Influence of phase change on self-pressurization in cryogenic tanks under microgravity

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Abstract

Future operations of many fluid, thermal and power systems and their ability to store, transfer, and manage a variety of single or multiphase fluids in reduced gravity environment are of great importance. For many of these systems, cryogenic conditions will play an important role. Cryogenic vaporization, caused by heat leakage into the tank from the surrounding environment, is one of the main causes of mass loss and leads to self-pressurization of the storage tanks. Available publications on self-pressurization and stratification of cryogenic tanks mainly focus on the convection and surface evaporation influences. Because large superheats increase the likelihood of evaporation in the liquid, the evaporation and its effect on vapor pressure under microgravity is studied numerically in this paper. The effects of reduced gravity, contact angle of the vapor bubble, and surface tension are investigated. The computations are carried out by using the CFD software package, Ansys Fluent, and an in-house developed code to calculate the source term associated with the phase change. A coupled level set and the volume-of-fluid method (CLSVOF) are used to solve a single set of conservation equations for the whole domain and the interface between the two phases is tracked or captured. A heat and mass transfer model is implemented into the Fluent code for solving problems involving evaporation or condensation. Results show that small tiny vapor regions caused by the evaporation process change the pressure rise. Vortices are observed due to the vapor dynamics. (C) 2015 Elsevier Ltd. All rights reserved.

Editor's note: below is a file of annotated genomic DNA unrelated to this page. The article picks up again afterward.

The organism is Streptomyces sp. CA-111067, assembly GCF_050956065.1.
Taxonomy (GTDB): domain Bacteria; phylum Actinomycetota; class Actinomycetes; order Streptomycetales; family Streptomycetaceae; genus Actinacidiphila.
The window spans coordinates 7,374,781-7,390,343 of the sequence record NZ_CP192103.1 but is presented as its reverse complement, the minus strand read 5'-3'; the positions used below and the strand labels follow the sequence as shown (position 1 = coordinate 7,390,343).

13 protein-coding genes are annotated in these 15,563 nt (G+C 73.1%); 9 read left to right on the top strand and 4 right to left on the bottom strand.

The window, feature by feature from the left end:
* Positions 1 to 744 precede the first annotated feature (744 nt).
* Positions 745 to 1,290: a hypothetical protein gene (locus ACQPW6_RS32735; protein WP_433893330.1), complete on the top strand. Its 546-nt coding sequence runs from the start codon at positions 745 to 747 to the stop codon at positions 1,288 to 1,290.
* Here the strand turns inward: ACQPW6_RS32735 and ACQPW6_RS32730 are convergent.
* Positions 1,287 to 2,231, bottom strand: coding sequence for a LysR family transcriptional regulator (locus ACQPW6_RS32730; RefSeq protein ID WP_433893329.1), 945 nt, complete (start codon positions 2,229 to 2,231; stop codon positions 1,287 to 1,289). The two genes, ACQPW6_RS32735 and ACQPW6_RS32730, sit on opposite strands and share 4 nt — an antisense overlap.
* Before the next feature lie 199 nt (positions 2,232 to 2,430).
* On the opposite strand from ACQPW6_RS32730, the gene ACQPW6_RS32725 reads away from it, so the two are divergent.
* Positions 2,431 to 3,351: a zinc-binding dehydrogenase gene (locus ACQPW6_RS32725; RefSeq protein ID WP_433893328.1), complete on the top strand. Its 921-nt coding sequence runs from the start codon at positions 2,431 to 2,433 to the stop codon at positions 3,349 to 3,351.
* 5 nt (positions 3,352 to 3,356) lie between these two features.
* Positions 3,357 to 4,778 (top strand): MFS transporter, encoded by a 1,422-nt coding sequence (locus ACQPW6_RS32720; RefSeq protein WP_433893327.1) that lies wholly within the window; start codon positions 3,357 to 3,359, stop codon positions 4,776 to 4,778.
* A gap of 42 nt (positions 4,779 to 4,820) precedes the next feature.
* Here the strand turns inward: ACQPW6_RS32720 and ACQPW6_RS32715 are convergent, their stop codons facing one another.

Detaljer

Författare
Enheter & grupper
Externa organisationer
  • National University of Defense Technology
Forskningsområden

Ämnesklassifikation (UKÄ) – OBLIGATORISK

  • Energiteknik
  • Strömningsmekanik och akustik

Nyckelord

Originalspråkengelska
Sidor (från-till)225-233
TidskriftApplied Thermal Engineering
Volym87
StatusPublished - 2015
PublikationskategoriForskning
Peer review utfördJa